People who have more than one child often remark how different their offspring are from each other. We appear to have raised one traditional person — and a digital nomad.
kind of saw both our sons emerge from my body, three and a half years apart. Nevertheless, I sometimes I wonder if they had a fool proof baby identification system during the 1980’s in the nursery of the Hospital of the University of Pennsylvania.
Our older son is married, has what one would call a “real” job, and is pursuing a Masters degree in Organizational Dynamics.
Our younger son, the one who climbed out of his crib at 11 months old, just bought a condo in Mexico City, This year, he also spent extended periods of time in Thailand, Malaysia, and Singapore, not to mention a few trips to the United States. In fact, as I write this, I believe he is in Las Vegas, or near Las Vegas, or somewhere. If you inquire as to his occupation, he’ll tell you he’s a digital nomad.
Our son’s college major was exercise physiology, so I’m not sure I could have predicted the “digital” part of his job description. However, there were signs foreshadowing the “nomad” part.
When our son was a high school student, he rejected my advice that it was very helpful to learn a foreign language, especially Spanish. He did the least amount possible to earn Bs in Spanish classes and made no effort to approximate the accent of any Spanish-speaking country. Consequently, he was pretty much a mono-linguist when we delivered him to his climate-based college choice – the University of Miami.
I soon started receiving calls from him inquiring about the family dog, and by the way, “What’s the pluperfect subjunctive of the verb estar?” This helped me not be stunned when he chose to spend a sophomore semester studying in Barcelona, Spain. When he subsequently floated the idea of spending a summer taking an intensive Spanish course in Argentina, he met my incredulous look with body language that said, “Whaaat?” and the pronouncement, “I’m a citizen of the world.”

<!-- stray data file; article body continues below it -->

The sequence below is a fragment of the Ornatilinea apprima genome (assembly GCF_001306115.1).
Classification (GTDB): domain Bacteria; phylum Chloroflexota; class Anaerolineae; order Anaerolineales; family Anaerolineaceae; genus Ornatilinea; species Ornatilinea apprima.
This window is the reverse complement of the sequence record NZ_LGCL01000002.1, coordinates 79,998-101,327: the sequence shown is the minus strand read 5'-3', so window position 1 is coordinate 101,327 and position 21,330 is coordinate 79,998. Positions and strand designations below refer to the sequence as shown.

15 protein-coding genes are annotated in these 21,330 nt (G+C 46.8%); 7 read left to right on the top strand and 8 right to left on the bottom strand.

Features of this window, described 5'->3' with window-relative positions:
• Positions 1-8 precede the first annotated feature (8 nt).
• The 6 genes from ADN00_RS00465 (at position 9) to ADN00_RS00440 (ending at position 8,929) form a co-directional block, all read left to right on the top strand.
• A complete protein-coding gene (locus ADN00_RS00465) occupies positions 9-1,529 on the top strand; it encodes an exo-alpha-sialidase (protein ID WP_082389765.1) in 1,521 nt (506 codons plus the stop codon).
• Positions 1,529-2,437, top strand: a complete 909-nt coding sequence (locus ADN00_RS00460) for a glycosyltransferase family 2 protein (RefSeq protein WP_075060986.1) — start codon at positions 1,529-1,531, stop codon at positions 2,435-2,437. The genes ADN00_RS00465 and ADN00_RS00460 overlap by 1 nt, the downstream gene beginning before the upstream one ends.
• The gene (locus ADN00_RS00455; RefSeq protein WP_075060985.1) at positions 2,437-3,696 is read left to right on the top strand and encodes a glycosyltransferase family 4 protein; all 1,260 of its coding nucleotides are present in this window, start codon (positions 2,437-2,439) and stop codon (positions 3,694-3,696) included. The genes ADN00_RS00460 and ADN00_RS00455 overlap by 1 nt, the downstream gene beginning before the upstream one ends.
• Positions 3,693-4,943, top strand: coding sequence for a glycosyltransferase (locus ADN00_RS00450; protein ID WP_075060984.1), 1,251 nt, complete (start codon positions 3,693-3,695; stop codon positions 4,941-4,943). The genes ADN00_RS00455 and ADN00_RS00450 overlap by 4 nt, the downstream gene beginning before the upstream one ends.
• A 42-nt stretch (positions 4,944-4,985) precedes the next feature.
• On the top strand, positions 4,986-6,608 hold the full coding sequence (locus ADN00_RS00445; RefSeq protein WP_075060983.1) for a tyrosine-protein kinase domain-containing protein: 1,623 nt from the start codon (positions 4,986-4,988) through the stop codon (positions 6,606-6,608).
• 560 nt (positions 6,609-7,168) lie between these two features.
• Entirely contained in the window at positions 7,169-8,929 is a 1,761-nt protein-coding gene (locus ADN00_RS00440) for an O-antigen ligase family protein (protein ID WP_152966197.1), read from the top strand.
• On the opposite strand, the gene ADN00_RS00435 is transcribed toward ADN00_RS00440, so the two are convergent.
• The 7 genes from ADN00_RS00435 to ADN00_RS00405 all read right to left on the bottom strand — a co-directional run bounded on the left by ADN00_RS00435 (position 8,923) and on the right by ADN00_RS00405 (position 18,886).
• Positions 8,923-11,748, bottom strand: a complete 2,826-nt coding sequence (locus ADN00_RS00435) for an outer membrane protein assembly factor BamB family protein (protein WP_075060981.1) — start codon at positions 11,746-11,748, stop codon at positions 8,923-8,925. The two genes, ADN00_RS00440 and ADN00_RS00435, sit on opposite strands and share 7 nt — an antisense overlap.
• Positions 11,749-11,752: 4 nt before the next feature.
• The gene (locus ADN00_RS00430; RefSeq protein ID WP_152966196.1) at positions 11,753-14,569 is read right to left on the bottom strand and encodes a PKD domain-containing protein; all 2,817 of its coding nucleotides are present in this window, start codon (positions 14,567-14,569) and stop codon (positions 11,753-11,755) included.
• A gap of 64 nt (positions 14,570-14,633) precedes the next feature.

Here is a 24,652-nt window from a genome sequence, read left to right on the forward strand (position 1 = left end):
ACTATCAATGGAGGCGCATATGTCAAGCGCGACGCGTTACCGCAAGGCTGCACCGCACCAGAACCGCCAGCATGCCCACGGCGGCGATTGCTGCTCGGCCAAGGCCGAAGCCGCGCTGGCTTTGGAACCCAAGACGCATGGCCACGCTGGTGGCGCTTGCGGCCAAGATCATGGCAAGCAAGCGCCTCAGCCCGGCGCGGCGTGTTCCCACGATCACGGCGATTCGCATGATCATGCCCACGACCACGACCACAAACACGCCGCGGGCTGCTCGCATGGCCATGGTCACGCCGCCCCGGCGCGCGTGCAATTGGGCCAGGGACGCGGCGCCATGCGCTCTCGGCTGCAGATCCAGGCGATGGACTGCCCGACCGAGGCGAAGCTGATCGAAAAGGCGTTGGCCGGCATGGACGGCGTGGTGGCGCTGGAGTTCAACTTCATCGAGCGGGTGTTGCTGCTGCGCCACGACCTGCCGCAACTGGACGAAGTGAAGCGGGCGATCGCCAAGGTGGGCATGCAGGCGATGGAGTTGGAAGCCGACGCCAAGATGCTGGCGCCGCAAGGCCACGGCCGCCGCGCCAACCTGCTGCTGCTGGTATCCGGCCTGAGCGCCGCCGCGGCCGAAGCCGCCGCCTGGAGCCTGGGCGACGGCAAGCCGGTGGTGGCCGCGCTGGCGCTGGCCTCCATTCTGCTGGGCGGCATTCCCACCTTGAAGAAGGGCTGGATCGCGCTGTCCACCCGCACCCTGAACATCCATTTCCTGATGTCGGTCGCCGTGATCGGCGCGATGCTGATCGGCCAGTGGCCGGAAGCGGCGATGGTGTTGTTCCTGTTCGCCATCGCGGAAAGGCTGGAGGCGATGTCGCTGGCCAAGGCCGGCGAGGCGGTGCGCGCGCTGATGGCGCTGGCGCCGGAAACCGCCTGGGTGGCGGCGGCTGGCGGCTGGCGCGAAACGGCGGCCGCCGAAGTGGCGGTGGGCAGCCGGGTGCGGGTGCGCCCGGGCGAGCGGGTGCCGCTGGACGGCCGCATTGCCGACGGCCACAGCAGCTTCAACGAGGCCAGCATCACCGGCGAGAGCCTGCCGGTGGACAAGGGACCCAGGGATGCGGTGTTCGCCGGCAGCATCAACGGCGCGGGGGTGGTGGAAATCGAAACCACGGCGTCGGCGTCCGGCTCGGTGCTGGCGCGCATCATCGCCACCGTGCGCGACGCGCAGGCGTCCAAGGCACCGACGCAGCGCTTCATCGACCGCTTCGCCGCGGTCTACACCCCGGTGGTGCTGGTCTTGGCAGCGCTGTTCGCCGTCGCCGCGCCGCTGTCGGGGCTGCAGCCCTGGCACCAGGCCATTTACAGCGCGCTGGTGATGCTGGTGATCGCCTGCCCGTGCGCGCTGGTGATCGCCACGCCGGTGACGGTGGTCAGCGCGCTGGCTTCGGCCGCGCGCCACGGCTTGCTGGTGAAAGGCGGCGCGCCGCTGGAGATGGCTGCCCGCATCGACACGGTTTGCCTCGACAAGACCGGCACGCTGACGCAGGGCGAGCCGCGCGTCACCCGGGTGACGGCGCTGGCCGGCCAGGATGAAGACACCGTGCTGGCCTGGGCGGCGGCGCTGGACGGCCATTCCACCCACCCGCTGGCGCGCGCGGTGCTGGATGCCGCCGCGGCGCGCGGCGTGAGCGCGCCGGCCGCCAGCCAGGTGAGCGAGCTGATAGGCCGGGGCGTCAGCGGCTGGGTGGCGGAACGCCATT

Still, I admit to some surprise when he chose to spend his junior year spring break in 2009 traveling with me in Spain, rather than joining his friends in Cancun.
Traveling with a Future Digital Nomad
Arriving separately at the sprawling Madrid airport, we managed to find each other and rent a car. I was relieved when he agreed to be the designated driver, even when I learned that the only thing he dislikes more than driving is the thought of me driving. We set out on our best behaviors, with a GPS unit, a detailed road atlas, and Google Earth.
With memories of our son’s not-so-long-ago contrarian teenage phase, I was silently pleased to realize that, in addition to my passion for Spanish, he also inherited my wanderlust and fascination with history. We marveled at the Roman aqueduct in Segovia and walked the preserved medieval city walls of Avila.
We were enchanted by the glow of sunset on the cathedral in Salamanca, and the view of Toledo from across the Tagus River, still so similar to the one captured on canvas by El Greco in 1597.
In Toledo, we were drawn to the Sephardic Museum, dedicated to the history of the Jews expelled from Spain in 1492 by the Inquisition of Ferdinand and Isabella. Yes, there was a dark side to the “enlightened” monarchs who sponsored the voyages of Christopher Columbus.
Our son’s last name, Albelda, is of Sephardic origin. His Bulgaria-born great-grandmother, who lived to be 97, spoke Ladino, the Spanish of 1492, nurtured through the Diaspora and the centuries by the Sephardim (Spanish Jews).
The Sephardic Museum in Toledo adjoins the Sinagoga del Transito, the exquisite restored synagogue built by Moorish (Islamic) craftsmen in the 14th century.
We explored the synagogue together, but by mutual agreement and in the interest of familial harmony, we toured the museum’s exhibits separately. I found my son waiting for me in the museum’s bookstore, perusing a book about Sephardic surnames. I felt a shiver when the book informed us that the name inherited by my self-proclaimed citizen of the world, means citizen. I suppose I shouldn’t be surprised he grew up to be a digital nomad.